Few people, perhaps, will immediately seize on this title as just the thing for a relative’s Christmas, even if their…
L’Arénas, between Côte d’Azur airport and a dual carriageway patrolled by prostitutes, is a banal stretch of concrete, steel and…
Margaret Atwood has written 20 novels, of which three (The Handmaid’s Tale, Oryx and Crake and The Year of the…
The first Broadway musical that I saw, a quarter of a century ago, actually on Broadway, wasn’t, of course, actually on Broadway; it was on West 44th Street.
There’s a number in Merrily We Roll Along called ‘Opening Doors’, in which two young songwriters audition for a producer who interrupts: ‘That’s great! That’s swell!/ The other stuff as well!/ It isn’t every day I hear a score this strong,/ But fellas, if I may,/ There’s only one thing wrong:/ There’s not a tune you can hum.’ Urging them to be ‘less avant-garde’, he exits, asking for a ‘plain old melodee-dee-dee-dee-dee-dee-dee’ — sung (inaccurately) to the tune of ‘Some Enchanted Evening’.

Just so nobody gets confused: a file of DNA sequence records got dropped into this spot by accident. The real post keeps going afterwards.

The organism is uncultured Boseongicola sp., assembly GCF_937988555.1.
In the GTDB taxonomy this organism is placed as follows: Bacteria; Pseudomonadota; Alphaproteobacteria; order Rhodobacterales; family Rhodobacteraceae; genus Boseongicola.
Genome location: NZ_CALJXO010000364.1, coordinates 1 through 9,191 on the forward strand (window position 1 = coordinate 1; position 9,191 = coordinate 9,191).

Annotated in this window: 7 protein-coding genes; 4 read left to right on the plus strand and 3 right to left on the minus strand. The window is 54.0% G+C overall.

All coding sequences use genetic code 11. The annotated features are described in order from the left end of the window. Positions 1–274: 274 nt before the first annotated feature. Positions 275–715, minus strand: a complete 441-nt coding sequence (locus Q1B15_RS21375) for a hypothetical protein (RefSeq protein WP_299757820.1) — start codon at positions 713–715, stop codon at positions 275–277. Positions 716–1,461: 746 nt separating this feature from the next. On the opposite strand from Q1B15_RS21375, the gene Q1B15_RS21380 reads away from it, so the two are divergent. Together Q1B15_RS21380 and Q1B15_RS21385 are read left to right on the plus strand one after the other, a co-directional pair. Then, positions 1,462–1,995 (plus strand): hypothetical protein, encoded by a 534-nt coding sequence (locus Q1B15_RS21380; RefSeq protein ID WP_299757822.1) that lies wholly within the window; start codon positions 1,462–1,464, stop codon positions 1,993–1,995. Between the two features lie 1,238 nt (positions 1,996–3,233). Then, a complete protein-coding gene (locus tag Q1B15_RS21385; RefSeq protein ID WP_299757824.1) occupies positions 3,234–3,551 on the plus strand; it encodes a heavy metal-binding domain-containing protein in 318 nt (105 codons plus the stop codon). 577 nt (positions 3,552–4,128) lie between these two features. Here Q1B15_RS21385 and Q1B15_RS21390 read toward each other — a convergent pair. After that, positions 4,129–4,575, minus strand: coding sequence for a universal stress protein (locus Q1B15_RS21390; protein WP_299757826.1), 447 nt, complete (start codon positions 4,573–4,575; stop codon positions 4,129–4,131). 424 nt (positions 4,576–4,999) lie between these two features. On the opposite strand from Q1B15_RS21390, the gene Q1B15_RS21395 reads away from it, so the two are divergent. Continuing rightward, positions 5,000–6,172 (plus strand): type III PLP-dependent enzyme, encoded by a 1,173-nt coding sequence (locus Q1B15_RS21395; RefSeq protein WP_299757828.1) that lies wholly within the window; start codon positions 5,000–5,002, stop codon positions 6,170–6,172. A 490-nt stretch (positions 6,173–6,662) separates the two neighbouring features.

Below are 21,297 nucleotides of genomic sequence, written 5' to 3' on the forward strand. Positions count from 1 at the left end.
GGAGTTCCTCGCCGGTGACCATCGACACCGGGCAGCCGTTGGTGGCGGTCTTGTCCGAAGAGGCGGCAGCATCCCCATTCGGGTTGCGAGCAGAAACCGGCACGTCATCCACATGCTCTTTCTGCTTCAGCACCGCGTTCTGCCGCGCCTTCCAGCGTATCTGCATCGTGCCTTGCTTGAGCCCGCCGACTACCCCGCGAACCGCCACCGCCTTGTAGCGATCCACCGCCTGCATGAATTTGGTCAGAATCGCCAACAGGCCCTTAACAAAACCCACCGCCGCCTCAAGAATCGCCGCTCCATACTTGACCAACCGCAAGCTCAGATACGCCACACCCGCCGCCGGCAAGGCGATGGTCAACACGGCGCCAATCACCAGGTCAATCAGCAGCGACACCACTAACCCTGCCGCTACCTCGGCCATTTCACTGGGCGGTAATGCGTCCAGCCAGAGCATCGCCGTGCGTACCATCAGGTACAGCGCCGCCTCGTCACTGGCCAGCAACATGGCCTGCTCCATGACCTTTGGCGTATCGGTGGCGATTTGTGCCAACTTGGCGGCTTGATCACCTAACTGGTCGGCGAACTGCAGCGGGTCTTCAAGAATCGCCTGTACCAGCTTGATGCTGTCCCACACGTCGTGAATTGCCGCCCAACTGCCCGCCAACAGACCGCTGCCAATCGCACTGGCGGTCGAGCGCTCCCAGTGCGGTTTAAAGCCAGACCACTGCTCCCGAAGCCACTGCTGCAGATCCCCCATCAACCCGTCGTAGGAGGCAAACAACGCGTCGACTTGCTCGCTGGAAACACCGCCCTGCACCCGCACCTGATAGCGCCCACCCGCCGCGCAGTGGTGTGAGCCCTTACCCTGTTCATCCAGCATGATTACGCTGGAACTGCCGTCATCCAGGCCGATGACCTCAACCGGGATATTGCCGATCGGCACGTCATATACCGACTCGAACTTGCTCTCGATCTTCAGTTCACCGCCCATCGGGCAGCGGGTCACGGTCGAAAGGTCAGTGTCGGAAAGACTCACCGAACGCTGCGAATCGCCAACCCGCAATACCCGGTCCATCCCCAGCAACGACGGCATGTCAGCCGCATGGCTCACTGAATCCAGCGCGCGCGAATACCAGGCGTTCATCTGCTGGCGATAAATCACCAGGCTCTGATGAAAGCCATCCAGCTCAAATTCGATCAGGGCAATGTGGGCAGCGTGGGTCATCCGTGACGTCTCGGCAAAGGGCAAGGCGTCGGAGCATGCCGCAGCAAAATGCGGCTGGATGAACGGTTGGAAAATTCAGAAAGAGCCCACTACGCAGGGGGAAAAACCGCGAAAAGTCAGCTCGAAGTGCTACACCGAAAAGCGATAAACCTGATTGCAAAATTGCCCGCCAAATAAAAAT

More than quarter of a century later, 1984 remains firmly fixed in the future, fiction having provided a more vivid view than our memories of the year which actually happened.
William Trevor’s collected short stories were published in 1992 and brought together seven collections.
Haunted Heart: The Life and Times of Stephen King, by Lisa Rogak
The City & The City, by China Miéville
Toby Litt begins the titles of his books with consecutive letters of the alphabet and takes delight in shifting style and genre.